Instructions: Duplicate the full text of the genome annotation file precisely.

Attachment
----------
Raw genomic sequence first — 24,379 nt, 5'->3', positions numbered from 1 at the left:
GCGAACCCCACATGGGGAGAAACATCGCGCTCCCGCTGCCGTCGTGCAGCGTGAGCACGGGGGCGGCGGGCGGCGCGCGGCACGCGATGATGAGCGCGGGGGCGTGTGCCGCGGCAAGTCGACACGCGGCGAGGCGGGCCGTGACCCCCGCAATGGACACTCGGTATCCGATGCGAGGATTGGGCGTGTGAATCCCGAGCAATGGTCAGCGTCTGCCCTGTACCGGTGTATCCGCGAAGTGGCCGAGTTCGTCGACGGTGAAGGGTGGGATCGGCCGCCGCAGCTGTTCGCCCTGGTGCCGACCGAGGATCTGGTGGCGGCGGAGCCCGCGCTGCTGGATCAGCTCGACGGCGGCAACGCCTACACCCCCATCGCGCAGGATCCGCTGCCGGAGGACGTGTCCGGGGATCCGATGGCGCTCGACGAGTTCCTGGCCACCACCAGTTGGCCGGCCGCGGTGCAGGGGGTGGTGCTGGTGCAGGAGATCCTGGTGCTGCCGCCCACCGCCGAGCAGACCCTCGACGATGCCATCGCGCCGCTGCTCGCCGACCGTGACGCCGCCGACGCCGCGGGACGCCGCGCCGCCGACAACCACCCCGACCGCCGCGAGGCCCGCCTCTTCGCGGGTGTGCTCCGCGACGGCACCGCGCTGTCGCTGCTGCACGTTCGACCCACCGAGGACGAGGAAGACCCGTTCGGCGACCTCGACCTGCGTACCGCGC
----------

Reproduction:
Raw genomic sequence first — 24,379 nt, 5'->3', positions numbered from 1 at the left:
GCGAACCCCACATGGGGAGAAACATCGCGCTCCCGCTGCCGTCGTGCAGCGTGAGCACGGGGGCGGCGGGCGGCGCGCGGCACGCGATGATGAGCGCGGGGGCGTGTGCCGCGGCAAGTCGACACGCGGCGAGGCGGGCCGTGACCCCCGCAATGGACACTCGGTATCCGATGCGAGGATTGGGCGTGTGAATCCCGAGCAATGGTCAGCGTCTGCCCTGTACCGGTGTATCCGCGAAGTGGCCGAGTTCGTCGACGGTGAAGGGTGGGATCGGCCGCCGCAGCTGTTCGCCCTGGTGCCGACCGAGGATCTGGTGGCGGCGGAGCCCGCGCTGCTGGATCAGCTCGACGGCGGCAACGCCTACACCCCCATCGCGCAGGATCCGCTGCCGGAGGACGTGTCCGGGGATCCGATGGCGCTCGACGAGTTCCTGGCCACCACCAGTTGGCCGGCCGCGGTGCAGGGGGTGGTGCTGGTGCAGGAGATCCTGGTGCTGCCGCCCACCGCCGAGCAGACCCTCGACGATGCCATCGCGCCGCTGCTCGCCGACCGTGACGCCGCCGACGCCGCGGGACGCCGCGCCGCCGACAACCACCCCGACCGCCGCGAGGCCCGCCTCTTCGCGGGTGTGCTCCGCGACGGCACCGCGCTGTCGCTGCTGCACGTTCGACCCACCGAGGACGAGGAAGACCCGTTCGGCGACCTCGACCTGCGTACCGCGC